Being the change we want to see

1 September 2022
young person backpack

Cyrenians work to create change built on the lived experience of people affected by the issues we work on. In this blog, published first on our SCCR website, Ewan Aitken discusses how our person-centred, experience-led approach drives our organisational work to #KeepThePromise and make sure our work with young people meets the UN Convention on the Rights of the Child.

One of our ambitions at Cyrenians is to influence policy, as that is one of the ways to bring about change, not just in our organisation, but in wider society. In Cyrenians, we call for change informed by people who have experience of the issues involved; sometimes called lived experience. Our work as a co-host of All in for Change is just one example of trying to ensure those voices are not just heard but truly listened to.

We also try to model the change we want to see - the work we’ve done on becoming a trauma-informed organisation, for example, and our strong emphasis on being relationship-based and person-centred. Our work on keeping The Promise  is another. Our youth engagement leader is supporting young people to be heard on the things which matter to them and empowering them so that their views can influence our decision-making. 

What’s interesting is when the policy change we have supported becomes legislation and we have to implement it; we’ve talked the talk but will we walk the walk? The embedding of the UN Convention on the Rights of the Child (UNCRC) which the SCCR was at the forefront of arguing for and working on how to apply is a very good and current example. We argued for it. It’s happened. We now need to make it real in our work right across the organisation.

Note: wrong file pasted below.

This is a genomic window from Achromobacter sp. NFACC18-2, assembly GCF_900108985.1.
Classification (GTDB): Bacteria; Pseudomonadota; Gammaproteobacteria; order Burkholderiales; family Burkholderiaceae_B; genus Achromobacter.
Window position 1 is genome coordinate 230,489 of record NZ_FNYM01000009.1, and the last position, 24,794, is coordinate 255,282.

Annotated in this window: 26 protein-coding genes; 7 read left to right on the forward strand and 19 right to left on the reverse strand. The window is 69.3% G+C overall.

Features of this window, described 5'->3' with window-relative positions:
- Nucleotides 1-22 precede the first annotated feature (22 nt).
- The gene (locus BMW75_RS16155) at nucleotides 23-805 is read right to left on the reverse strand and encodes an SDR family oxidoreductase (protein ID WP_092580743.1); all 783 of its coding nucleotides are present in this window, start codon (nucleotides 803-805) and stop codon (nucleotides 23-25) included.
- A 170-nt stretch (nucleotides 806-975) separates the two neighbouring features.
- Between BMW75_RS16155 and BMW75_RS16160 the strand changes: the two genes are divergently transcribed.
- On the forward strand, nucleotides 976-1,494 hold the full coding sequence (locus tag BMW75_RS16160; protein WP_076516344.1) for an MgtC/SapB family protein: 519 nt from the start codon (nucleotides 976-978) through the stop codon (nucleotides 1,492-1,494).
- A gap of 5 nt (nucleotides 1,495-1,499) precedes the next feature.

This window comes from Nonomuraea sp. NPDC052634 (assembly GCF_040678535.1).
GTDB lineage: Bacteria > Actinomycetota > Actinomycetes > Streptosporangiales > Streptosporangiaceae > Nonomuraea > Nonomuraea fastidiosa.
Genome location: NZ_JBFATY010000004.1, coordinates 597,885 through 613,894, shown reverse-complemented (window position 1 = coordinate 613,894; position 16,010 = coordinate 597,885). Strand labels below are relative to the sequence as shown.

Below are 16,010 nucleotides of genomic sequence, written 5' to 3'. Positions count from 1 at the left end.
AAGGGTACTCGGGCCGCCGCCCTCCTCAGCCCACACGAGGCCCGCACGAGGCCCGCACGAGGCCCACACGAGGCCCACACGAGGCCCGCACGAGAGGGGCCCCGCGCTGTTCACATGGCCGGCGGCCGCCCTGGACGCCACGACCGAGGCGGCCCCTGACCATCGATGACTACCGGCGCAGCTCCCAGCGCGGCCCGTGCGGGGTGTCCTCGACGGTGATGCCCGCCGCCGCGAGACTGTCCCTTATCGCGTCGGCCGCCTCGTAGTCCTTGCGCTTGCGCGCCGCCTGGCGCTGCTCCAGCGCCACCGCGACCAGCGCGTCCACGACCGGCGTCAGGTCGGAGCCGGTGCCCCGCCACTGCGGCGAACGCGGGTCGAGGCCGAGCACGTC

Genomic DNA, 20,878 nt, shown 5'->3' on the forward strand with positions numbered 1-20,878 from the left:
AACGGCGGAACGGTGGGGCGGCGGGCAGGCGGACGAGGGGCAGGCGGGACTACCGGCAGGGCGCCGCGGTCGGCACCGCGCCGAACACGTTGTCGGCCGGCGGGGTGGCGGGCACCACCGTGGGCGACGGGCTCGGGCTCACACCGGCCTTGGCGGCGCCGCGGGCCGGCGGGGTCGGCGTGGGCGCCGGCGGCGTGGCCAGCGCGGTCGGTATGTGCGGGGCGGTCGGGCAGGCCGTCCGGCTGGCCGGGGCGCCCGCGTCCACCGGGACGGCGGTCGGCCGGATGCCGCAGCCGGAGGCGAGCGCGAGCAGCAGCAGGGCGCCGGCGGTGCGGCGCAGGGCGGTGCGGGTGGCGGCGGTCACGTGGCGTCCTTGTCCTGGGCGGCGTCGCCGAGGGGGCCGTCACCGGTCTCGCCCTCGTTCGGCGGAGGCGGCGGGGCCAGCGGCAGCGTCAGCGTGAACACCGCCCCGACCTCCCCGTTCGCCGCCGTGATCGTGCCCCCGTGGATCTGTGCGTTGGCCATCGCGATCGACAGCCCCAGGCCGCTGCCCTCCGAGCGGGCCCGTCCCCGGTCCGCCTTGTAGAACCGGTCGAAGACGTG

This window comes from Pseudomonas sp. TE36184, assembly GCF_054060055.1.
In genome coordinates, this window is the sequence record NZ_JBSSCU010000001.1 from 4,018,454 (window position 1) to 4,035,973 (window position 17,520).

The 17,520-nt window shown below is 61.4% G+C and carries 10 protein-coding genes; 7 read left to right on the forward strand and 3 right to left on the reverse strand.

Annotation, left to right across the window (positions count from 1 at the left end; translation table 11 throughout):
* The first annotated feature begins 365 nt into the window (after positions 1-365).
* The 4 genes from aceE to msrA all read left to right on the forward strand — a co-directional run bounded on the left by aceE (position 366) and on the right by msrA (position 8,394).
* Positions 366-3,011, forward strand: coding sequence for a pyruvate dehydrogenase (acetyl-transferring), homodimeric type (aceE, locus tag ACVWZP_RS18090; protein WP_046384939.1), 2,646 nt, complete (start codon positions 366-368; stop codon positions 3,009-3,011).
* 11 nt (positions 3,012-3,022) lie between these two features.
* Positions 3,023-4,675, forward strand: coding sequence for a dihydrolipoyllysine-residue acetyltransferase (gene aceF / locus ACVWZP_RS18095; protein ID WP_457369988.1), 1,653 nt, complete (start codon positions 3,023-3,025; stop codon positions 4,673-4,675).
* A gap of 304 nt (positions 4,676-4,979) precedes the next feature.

The challenge we have in Cyrenians is our complexity. With 60 very different projects across 18 sites including four national projects, how do we do this consistently and effectively? The first thing is to accept the complexity will mean different parts of the organisation have to move at different paces. The cross-organisation, Promise-funded youth engagement work, or the Keeping Families Together service in our mediation services, have been able to forge ahead on this because they’ve had capacity and are focused on young people. 

 Our The Promise Youth Engagement team is working to develop training, a toolkit and other support for staff to help the organisation to embed children and young peoples’ rights in all of our practices. In direct relation to this, the team will also identify internal systems to enable the ideas and feedback we get from young people to influence what we do and how we do it. 

The second is to embrace the idea this is not something being done to us but something which will help us inform our workforce development, how we design services, and, most importantly, enable better outcomes for young people on their terms. It’s a toolkit for change, not a set of rules to restrict activity. We use the Children’s Rights and Wellbeing Impact Assessment (CRWIA – who thinks up these titles!) checklist to sense-check the quality of what we do and to develop our practice to achieving it. 

Applying the UNCRC across the organisation will be life-changing not just for those we support but all of us. We’ll see the world differently through the eyes of young people. We’ll do our work better, be even more person-centred in our approach and young people are more likely to flourish. What’s not to like?